Monday, May 20, 2013


Within a castle haunted,
     As castles were of old,
   There hung a harp enchanted,
     And on its rim of gold
      This legend was enscroIled:
"Whatever bard would win me,
Must strike and wake within me,
By one Supreme endeavor
A chord that sounds forever."
Three bards of lyre and viol,
    By mandate of the king,
Were bidden to the trial
   To find the magic string,
    (If there were such a thing).
Then, after much essaying
Of tuning, came the playing;
And lords and ladies splendid
Watched as those bards contended.
The first-a minstrel hoary,
   Who many a rhyme had spun­
    Sang loud of war and glory­
   Of battles fought and won;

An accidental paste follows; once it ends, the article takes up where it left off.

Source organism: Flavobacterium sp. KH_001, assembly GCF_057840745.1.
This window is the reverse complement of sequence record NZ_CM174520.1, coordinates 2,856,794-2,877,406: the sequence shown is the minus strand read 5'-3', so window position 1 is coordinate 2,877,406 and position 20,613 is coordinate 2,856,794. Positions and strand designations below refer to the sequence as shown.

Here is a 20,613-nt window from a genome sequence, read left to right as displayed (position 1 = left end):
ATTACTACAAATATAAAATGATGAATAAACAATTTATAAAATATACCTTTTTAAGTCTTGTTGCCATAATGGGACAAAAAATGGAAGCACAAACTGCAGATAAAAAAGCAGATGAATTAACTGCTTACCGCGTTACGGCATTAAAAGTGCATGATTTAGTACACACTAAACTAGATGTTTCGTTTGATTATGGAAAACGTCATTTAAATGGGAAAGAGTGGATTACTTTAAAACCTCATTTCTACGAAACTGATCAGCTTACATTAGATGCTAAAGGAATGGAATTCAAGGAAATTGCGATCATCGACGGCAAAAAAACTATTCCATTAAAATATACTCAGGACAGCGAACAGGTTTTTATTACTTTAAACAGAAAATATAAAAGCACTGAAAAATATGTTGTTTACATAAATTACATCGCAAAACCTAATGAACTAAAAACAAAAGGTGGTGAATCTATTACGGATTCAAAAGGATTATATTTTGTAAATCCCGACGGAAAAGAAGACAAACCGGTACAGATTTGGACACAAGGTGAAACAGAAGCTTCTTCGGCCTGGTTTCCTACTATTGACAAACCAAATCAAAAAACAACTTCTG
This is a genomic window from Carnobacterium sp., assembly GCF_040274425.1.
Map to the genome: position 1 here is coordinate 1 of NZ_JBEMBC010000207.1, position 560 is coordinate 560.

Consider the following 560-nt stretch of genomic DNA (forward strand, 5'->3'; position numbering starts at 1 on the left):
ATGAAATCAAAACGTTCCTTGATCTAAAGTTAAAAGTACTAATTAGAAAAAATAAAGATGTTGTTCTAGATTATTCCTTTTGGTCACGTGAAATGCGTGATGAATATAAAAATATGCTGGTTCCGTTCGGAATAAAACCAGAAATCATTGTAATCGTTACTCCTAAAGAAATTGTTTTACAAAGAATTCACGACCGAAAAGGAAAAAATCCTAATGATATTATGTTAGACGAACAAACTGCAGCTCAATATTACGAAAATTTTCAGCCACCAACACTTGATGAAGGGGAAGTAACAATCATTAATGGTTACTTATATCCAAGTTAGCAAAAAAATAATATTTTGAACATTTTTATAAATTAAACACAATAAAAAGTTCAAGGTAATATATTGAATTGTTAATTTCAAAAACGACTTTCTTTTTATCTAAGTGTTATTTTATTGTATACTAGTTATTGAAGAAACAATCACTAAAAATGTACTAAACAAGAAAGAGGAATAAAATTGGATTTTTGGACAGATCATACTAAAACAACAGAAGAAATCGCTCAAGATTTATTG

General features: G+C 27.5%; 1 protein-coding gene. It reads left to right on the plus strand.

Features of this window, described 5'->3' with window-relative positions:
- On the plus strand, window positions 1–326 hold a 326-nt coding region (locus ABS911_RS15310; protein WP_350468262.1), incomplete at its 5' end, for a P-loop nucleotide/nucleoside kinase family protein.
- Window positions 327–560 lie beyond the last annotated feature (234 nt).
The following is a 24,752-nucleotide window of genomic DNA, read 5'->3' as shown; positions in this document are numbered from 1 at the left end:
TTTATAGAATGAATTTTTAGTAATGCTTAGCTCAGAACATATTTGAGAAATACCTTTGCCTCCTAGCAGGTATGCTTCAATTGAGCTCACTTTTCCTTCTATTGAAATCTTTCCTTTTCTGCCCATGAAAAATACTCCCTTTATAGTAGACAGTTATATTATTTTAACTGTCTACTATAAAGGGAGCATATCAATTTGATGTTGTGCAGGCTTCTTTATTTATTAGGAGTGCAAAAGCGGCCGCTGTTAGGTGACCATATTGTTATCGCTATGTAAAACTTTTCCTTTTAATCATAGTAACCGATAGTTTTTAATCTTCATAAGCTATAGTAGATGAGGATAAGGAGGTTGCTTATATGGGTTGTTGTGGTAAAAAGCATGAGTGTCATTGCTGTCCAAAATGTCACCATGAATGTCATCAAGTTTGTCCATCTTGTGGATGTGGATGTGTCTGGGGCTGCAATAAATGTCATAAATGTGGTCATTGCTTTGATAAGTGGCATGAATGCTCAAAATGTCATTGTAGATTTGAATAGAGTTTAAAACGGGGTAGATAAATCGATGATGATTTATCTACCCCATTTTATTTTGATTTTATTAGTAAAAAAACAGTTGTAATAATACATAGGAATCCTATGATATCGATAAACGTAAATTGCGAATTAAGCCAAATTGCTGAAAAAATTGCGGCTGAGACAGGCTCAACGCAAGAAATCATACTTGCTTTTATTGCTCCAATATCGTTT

But when his song was done,
Although the bard was lauded,
And clapping hands applauded,
Yet, spite of the laudation
The harp ceased its vibration.
The second changed the measure
   And turned from fire and sword
            To sing a song of pleasure­
   The wine-cup and the board­
Till, at the wit, all roared.
And the high walls resounded
With merriment unbounded!
The harp-loud as the laughter
 Grew hushed at that, soon after.
The third, in lover's fashion,
   And with his soul on fire,
            Then sang of love's pure passion­
   The heart and its desire!
And, as he smote the wire,
The listeners, gathering round him,
 Caught up a wreath and crowned him,
The crown-hath faded never!
The harp--resounds forever!
Theodore Tilton.

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